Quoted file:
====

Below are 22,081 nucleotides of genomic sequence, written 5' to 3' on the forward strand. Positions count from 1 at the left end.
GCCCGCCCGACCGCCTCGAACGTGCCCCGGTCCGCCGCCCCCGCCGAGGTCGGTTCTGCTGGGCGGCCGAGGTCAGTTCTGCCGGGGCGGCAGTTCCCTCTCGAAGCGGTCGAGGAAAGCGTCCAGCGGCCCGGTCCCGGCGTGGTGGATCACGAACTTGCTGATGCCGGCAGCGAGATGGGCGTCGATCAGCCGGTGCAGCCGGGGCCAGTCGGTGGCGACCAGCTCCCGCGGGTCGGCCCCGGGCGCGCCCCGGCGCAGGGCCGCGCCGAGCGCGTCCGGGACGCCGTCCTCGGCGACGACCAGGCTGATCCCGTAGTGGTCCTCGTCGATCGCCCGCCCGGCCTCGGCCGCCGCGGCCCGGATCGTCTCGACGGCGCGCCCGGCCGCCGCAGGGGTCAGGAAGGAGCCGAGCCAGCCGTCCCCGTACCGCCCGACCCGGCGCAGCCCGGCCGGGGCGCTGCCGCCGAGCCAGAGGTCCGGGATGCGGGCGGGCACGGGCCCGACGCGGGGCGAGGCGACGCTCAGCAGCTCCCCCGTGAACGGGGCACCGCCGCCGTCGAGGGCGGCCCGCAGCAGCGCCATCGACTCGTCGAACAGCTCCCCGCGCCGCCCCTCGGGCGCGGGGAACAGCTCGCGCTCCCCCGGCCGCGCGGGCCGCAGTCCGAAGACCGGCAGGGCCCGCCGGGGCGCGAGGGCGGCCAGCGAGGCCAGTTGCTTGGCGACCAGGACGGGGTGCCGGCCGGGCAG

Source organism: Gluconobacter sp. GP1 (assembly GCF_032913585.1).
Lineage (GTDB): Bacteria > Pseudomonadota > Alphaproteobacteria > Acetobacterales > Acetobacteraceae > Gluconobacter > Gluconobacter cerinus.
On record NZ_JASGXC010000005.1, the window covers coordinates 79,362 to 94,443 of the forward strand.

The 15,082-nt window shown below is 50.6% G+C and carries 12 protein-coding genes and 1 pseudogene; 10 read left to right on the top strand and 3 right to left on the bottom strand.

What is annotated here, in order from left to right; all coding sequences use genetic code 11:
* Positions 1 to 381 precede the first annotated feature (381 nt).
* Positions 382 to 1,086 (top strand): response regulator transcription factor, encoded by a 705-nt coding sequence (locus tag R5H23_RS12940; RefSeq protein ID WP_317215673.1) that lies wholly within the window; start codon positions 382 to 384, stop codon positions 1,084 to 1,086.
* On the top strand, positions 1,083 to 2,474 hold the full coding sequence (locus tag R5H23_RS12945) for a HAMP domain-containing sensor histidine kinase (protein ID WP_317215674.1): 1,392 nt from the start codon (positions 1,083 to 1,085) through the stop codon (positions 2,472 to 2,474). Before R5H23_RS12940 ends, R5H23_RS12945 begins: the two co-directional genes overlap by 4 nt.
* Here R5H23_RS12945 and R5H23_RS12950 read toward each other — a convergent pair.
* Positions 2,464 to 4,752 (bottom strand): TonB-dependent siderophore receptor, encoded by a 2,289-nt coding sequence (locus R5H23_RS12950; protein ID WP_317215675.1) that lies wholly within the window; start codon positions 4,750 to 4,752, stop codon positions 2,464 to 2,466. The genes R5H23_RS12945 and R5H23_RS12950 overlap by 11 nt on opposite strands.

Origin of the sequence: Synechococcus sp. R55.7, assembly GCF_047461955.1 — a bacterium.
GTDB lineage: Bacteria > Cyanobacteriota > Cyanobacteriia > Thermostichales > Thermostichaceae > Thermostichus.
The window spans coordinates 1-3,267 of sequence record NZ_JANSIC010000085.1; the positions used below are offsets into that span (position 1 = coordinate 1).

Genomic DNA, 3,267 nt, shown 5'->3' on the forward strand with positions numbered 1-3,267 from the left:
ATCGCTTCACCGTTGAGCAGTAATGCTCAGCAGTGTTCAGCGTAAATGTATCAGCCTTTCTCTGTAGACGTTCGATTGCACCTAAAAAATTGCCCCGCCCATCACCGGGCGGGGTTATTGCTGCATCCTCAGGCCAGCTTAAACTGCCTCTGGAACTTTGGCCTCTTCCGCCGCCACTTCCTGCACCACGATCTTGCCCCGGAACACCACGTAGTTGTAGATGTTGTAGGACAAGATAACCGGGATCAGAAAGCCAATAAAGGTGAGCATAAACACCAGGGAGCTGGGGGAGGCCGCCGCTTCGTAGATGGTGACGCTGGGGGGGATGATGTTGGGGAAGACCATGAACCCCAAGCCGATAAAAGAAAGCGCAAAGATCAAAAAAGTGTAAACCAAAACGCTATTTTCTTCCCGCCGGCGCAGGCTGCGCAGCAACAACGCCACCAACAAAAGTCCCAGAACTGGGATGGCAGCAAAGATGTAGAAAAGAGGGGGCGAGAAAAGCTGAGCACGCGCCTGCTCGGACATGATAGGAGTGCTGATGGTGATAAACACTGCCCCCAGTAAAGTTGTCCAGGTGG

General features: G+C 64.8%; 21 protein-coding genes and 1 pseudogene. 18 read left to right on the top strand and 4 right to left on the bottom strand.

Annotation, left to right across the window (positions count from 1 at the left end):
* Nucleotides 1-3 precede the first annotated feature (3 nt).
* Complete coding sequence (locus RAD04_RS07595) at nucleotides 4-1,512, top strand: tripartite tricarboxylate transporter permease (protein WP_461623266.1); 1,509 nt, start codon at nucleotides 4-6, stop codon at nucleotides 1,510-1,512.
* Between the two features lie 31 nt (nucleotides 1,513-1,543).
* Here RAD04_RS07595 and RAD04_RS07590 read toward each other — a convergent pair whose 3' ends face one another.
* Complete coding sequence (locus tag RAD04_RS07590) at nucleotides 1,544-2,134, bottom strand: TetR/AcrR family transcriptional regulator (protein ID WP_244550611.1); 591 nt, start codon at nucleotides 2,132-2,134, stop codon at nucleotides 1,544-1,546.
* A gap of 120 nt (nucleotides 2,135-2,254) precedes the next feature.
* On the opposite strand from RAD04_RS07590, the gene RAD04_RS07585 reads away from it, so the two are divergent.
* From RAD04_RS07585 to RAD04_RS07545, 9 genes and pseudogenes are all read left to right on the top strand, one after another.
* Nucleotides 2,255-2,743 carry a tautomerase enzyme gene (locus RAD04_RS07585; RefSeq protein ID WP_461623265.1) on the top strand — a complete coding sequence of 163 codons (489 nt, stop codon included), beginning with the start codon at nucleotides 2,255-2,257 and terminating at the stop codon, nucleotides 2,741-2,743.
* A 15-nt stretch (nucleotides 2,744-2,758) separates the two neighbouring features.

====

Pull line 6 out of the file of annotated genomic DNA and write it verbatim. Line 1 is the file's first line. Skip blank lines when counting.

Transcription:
The 15,082-nt window shown below is 50.6% G+C and carries 12 protein-coding genes and 1 pseudogene; 10 read left to right on the top strand and 3 right to left on the bottom strand.